NY futures closed slightly higher this week, as December gained back 81 points to close at 76.81 cents.
It has been an eventful week with a lot of crosscurrents and so far December has managed to hold above the 7600 support level despite relentless spec pressure.
The latest CFTC spec/hedge report showed that speculators reduced their net long by a rather substantial 1.45 million bales to just 3.59 million bales between September 26 and October 2. Spec selling was a combination of continued long liquidation and new short selling. Large spec accounts that hold long positions continued to decline, from 111 to 104, which compares to 181 accounts in early June.
The trade was on the other side buying 1.33 million bales net and thereby cutting its net short position to 11.47 million bales. Index funds were also light buyers, increasing their net long by 0.12 million bales to 7.88 million bales.
Since early June speculators have liquidated 8.65 million bales net, going from 12.24 million bales to just 3.59 million bales net long. With the spec net long now at a much more manageable level, we should see less selling pressure over the coming weeks, although turmoil in the world’s financial markets might force specs into a net short position. The last time this happened was in early 2016, when speculators went a record 4.49 million bales net short, due to a stock market rout that prompted hedge funds to adopt a “risk off” position.
While turmoil in the global financial markets argues for a defensive posture, since it makes the high mill use number doubtful, we had yet another storm wreaking havoc in the US Southeast this week, which has caused significant damage, both in terms of quantity and quality.
Hurricane Michael hit the Florida Panhandle as a strong Cat 4 storm yesterday and then its track took it right over the main cotton growing areas of SE Alabama, Georgia and the Carolinas. Georgia is the second largest cotton producer in the US with an estimated 2.9 million bales and this storm could not have come at a worse time since almost all of the cotton was open, with only about 20% harvested. The storm still had hurricane force winds as it moved into Georgia and we therefore expect there to be a lot of cotton on the ground or strung out.
Today’s WASDE report was once again a mixed bag. The bulls were happy to see that the USDA finally got rid of Indian ‘phantom stocks’, as it made historical revisions going back to 2002/03 that resulted in a stock reduction of 2.9 million bales. The current ending stocks of 8.98 million bales are 4.35 million bales less than three months ago.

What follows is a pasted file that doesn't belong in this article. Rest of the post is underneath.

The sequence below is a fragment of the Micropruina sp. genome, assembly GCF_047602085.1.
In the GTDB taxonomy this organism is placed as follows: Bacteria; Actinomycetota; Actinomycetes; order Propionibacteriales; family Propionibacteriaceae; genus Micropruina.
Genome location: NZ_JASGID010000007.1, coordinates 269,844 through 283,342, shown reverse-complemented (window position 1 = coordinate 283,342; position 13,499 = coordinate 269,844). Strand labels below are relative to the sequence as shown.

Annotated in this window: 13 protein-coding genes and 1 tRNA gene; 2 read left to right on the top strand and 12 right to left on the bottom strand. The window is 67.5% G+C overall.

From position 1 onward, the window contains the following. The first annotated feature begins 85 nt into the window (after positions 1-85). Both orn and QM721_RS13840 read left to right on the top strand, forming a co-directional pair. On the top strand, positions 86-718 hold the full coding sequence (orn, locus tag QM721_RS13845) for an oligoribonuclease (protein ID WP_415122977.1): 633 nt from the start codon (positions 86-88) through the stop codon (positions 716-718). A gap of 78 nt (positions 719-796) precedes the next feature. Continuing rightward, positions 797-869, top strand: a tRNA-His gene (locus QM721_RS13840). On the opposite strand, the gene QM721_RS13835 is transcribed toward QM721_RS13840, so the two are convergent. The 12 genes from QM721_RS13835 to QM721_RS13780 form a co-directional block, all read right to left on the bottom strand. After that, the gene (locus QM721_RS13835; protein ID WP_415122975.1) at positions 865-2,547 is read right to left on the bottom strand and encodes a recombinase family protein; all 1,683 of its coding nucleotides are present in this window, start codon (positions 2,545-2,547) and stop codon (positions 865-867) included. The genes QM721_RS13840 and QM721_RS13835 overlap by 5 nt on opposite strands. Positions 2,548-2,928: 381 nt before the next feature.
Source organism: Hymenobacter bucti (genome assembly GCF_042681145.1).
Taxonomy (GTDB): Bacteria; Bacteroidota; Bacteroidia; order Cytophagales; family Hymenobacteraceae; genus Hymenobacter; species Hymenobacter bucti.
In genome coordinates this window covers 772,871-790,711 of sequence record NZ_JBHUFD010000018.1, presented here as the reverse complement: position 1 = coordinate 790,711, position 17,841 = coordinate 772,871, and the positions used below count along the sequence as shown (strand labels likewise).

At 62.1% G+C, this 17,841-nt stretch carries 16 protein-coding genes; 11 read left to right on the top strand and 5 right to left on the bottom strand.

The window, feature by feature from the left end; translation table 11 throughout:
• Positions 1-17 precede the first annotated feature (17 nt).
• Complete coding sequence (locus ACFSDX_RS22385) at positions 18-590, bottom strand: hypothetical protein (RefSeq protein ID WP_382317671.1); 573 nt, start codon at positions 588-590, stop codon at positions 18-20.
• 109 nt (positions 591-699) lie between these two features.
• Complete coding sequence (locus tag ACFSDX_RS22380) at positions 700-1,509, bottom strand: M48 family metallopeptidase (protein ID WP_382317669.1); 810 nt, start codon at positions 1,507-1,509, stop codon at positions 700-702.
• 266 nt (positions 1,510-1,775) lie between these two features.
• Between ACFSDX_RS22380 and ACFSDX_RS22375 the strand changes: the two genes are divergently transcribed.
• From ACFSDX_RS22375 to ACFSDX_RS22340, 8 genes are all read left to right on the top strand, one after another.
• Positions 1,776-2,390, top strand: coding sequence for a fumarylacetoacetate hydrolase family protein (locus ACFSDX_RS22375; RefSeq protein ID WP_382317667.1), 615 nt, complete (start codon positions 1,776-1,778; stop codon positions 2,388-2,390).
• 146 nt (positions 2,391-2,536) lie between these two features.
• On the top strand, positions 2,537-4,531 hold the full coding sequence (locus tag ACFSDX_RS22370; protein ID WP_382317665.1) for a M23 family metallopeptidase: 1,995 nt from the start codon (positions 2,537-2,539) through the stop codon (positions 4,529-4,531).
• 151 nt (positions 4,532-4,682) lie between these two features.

Another bullish factor was the still very high mill use number of 127.76 million bales, which was just slightly lower than last month due to a 200k reduction in Turkey. However, most traders, including ourselves, do not believe this overly optimistic mill use number, especially in view of the recent problems in emerging markets and as of this week in global stock markets.
The bears will point to a slightly higher US crop of 19.76 million bales, despite losses in the Carolinas. Combined with a 200k reduction in exports we now have US ending stocks at 5.0 million bales, up 300k from last month. However, with the devastation from Hurricane Michael we expect US crop and ending stock numbers to decline by around 0.3-0.5 million bales in the next report.
As a result of the Indian stock revision we saw ROW ending stocks drop to 44.58 million bales. But since previous season were revised down as well, ROW ending stocks are still projected to be 1.7 million bales higher than last season and 7.9 million bales more than two years ago. However, the ROW stocks-to-use ratio has improved to 52.29%, which is more or less the same as the 52.11% we had last season.
So where do we go from here? While the US faces losses and quality problems in the Southeast, which accounts for about a quarter of US output, the global economy is confronted with an emerging market crisis, trade disputes and as of yesterday jittery stock markets. While both developments have the potential to move the market, we feel that fear of lower mill use in the wake of all these economic problems carries the greater weight at this point, especially when it comes to speculators, who seem to turn their backs on industrial commodities.
Therefore, as long as the spec selling continues, it will be difficult for the market to gain much upside momentum. Even though specs are already down to an estimated 3.0 million bales net long by now, it is difficult to gauge how much more selling they are going to do. A lot will depend on how financial markets behave over the coming weeks. If cooler heads prevail and stock markets rebound, we could see the positive mood spill over into commodity markets as well. On the other hand, if the selloff continues and traders increasingly move to a “risk off” position, then cotton will likely continue on its downward trajectory.
However, we still feel that December shorts need to be careful, especially since quality concerns have become more prevalent after Hurricane Michael. With basically the entire Southeast being downgraded in terms of quality, we cannot envision that shippers are going to bring ‘white’ cotton to the board under these circumstances. To the contrary, merchants will probably look at the certified stock as a potential source of supplies!
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